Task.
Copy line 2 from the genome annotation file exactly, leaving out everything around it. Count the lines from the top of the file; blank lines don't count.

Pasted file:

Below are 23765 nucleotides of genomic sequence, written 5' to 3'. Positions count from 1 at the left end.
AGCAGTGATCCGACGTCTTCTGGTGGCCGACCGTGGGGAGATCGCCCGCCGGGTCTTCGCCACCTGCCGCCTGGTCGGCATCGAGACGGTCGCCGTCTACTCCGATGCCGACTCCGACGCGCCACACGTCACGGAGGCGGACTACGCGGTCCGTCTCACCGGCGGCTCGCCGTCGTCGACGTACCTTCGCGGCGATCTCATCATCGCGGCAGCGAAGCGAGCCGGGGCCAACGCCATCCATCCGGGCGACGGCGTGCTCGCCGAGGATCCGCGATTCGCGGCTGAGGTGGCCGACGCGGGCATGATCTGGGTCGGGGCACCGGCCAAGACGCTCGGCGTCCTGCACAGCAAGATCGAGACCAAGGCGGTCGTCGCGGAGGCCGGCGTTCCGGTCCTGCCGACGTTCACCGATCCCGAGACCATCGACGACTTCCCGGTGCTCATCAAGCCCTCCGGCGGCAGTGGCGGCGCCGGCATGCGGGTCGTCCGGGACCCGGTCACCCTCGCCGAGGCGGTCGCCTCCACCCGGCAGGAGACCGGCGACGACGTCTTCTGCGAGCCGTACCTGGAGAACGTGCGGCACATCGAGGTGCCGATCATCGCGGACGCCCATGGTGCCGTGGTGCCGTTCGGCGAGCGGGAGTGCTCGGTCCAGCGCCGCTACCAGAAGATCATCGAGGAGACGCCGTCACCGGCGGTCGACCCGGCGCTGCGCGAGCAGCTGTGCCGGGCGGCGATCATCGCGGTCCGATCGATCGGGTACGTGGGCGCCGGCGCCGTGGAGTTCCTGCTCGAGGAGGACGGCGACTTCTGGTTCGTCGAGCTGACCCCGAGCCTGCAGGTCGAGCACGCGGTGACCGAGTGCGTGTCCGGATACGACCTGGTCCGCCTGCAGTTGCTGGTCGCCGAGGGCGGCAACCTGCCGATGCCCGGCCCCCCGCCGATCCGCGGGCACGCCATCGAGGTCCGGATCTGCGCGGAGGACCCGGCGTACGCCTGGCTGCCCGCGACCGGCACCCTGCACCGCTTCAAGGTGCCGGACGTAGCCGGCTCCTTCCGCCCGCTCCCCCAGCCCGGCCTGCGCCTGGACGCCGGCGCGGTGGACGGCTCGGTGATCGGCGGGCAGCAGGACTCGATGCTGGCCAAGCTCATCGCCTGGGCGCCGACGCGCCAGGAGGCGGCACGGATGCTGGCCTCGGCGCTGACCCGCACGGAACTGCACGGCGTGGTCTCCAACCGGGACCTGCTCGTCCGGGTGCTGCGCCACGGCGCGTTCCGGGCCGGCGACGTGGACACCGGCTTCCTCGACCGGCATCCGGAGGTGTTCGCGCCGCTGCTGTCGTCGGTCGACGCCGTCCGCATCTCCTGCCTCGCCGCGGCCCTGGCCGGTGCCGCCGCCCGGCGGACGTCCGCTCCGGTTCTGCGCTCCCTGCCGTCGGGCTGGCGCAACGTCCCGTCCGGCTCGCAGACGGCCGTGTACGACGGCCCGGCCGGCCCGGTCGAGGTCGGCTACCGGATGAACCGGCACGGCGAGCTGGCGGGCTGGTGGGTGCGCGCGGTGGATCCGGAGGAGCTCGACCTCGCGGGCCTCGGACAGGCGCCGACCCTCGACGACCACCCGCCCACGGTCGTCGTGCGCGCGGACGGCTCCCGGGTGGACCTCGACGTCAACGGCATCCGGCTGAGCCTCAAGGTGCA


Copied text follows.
AGCAGTGATCCGACGTCTTCTGGTGGCCGACCGTGGGGAGATCGCCCGCCGGGTCTTCGCCACCTGCCGCCTGGTCGGCATCGAGACGGTCGCCGTCTACTCCGATGCCGACTCCGACGCGCCACACGTCACGGAGGCGGACTACGCGGTCCGTCTCACCGGCGGCTCGCCGTCGTCGACGTACCTTCGCGGCGATCTCATCATCGCGGCAGCGAAGCGAGCCGGGGCCAACGCCATCCATCCGGGCGACGGCGTGCTCGCCGAGGATCCGCGATTCGCGGCTGAGGTGGCCGACGCGGGCATGATCTGGGTCGGGGCACCGGCCAAGACGCTCGGCGTCCTGCACAGCAAGATCGAGACCAAGGCGGTCGTCGCGGAGGCCGGCGTTCCGGTCCTGCCGACGTTCACCGATCCCGAGACCATCGACGACTTCCCGGTGCTCATCAAGCCCTCCGGCGGCAGTGGCGGCGCCGGCATGCGGGTCGTCCGGGACCCGGTCACCCTCGCCGAGGCGGTCGCCTCCACCCGGCAGGAGACCGGCGACGACGTCTTCTGCGAGCCGTACCTGGAGAACGTGCGGCACATCGAGGTGCCGATCATCGCGGACGCCCATGGTGCCGTGGTGCCGTTCGGCGAGCGGGAGTGCTCGGTCCAGCGCCGCTACCAGAAGATCATCGAGGAGACGCCGTCACCGGCGGTCGACCCGGCGCTGCGCGAGCAGCTGTGCCGGGCGGCGATCATCGCGGTCCGATCGATCGGGTACGTGGGCGCCGGCGCCGTGGAGTTCCTGCTCGAGGAGGACGGCGACTTCTGGTTCGTCGAGCTGACCCCGAGCCTGCAGGTCGAGCACGCGGTGACCGAGTGCGTGTCCGGATACGACCTGGTCCGCCTGCAGTTGCTGGTCGCCGAGGGCGGCAACCTGCCGATGCCCGGCCCCCCGCCGATCCGCGGGCACGCCATCGAGGTCCGGATCTGCGCGGAGGACCCGGCGTACGCCTGGCTGCCCGCGACCGGCACCCTGCACCGCTTCAAGGTGCCGGACGTAGCCGGCTCCTTCCGCCCGCTCCCCCAGCCCGGCCTGCGCCTGGACGCCGGCGCGGTGGACGGCTCGGTGATCGGCGGGCAGCAGGACTCGATGCTGGCCAAGCTCATCGCCTGGGCGCCGACGCGCCAGGAGGCGGCACGGATGCTGGCCTCGGCGCTGACCCGCACGGAACTGCACGGCGTGGTCTCCAACCGGGACCTGCTCGTCCGGGTGCTGCGCCACGGCGCGTTCCGGGCCGGCGACGTGGACACCGGCTTCCTCGACCGGCATCCGGAGGTGTTCGCGCCGCTGCTGTCGTCGGTCGACGCCGTCCGCATCTCCTGCCTCGCCGCGGCCCTGGCCGGTGCCGCCGCCCGGCGGACGTCCGCTCCGGTTCTGCGCTCCCTGCCGTCGGGCTGGCGCAACGTCCCGTCCGGCTCGCAGACGGCCGTGTACGACGGCCCGGCCGGCCCGGTCGAGGTCGGCTACCGGATGAACCGGCACGGCGAGCTGGCGGGCTGGTGGGTGCGCGCGGTGGATCCGGAGGAGCTCGACCTCGCGGGCCTCGGACAGGCGCCGACCCTCGACGACCACCCGCCCACGGTCGTCGTGCGCGCGGACGGCTCCCGGGTGGACCTCGACGTCAACGGCATCCGGCTGAGCCTCAAGGTGCA